Electronic/digital signatures accomplish three goals: protection from data tampering; signature authentication; and nonrepudiation, which means all parties are legally bound by digitally signed agreements. To endow transactional parties with the ability to establish digital signature mechanisms to make online contracts and transactions legally binding, President Clinton, on June 30, 2000, signed into law the Electronic Signatures in Global and National Commerce (E-Sign) Act. The electronic signature provisions took effect on Oct. 1, 2000. Electronic record-keeping requirements will take effect on March 1, 2001.
Motivated by the wide disparity in state electronic signature and commerce statutes passed in the past five years, the E-Sign Act supports added corporate protection in the process of building more efficient business-to-business (B2B) and business-to-consumer (B2C) e-commerce systems. With E-Sign's passage, electronic signatures essentially gained equal legal status with those created by using pen and paper. Businesses can now accept electronic signatures in the transaction process, thereby enabling faster, easier, more efficient, and less expensive alternatives to conduct online trade.
However, the E-Sign Act's approach is both endorsing and damning due to the open-ended definition of electronic signatures. As stated in the E-Sign Act, electronic signatures can be an "electronic sound, symbol, or process, attached to or logically associated with a contract or other record and executed or adopted by a person with the intent to sign the record." It's up to the sender and receiver to agree upon the form of signature acceptable to both.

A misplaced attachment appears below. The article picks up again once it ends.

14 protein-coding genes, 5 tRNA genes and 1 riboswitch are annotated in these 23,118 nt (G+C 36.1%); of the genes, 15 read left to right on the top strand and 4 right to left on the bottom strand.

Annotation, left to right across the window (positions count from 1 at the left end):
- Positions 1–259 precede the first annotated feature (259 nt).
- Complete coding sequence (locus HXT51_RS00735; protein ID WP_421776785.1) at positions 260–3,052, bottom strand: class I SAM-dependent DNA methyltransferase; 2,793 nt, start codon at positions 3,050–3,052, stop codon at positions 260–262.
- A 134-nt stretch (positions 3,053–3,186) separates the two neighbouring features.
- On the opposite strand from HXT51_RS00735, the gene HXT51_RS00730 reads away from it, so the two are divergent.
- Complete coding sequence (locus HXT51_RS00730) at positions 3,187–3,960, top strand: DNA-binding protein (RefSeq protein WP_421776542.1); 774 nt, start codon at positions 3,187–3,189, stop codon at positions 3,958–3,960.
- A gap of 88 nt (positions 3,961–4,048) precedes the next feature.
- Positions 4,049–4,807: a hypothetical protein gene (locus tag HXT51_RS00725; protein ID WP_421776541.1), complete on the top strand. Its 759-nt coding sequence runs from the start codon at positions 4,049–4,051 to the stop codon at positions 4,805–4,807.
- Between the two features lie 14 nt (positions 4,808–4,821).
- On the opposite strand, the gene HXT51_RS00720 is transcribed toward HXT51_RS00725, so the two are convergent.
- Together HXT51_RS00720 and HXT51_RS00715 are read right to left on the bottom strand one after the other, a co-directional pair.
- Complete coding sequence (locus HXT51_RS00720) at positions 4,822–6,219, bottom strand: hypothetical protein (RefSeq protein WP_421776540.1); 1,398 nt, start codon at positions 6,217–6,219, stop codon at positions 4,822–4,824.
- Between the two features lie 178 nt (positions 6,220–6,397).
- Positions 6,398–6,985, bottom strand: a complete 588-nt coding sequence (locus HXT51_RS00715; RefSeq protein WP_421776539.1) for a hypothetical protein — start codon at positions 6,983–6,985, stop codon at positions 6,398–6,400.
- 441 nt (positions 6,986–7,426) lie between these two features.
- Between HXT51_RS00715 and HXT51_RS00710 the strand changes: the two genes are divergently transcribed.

Considering that electronic signature products impact online privacy and fraud as well as transaction efficiencies, there is little doubt signature-related technology will get a boost from the E-Sign Act. In fact, thanks to E-Sign's passage, several vendors have developed or expanded signature products and services to take advantage of what will ultimately be a significant revenue increase for the security market (see text box, Signature Alternatives). However, corporate security professionals and individual consumers must look out for operational inconsistencies, such as software conflicts, that vendors won't disclose when rolling out their new signature products and services.
Benefits That May Bite
By embracing electronic/digital signatures, companies involved in high-volume, online B2B transaction activity may benefit from several advantages. Digital signatures offer a greater degree of security than handwritten signatures because recipients of digitally signed messages can confirm message origination and can also verify that messages were not altered. In addition:
Unfortunately, the wide variation of acceptable signatures enabled by law places further pressure on corporate security professionals to closely oversee signature conveyance to ensure transactions cannot be repudiated or later disowned with signature forgery claims.
Here lies a conundrum. Given the broad range of signature alternatives available, the wide range of related state laws previously passed, and the lack of standardized technology for message authentication and validation, can corporations moving high volumes of electronic transactions and communications find a seamless, straightforward, inexpensive, and robust signature solution?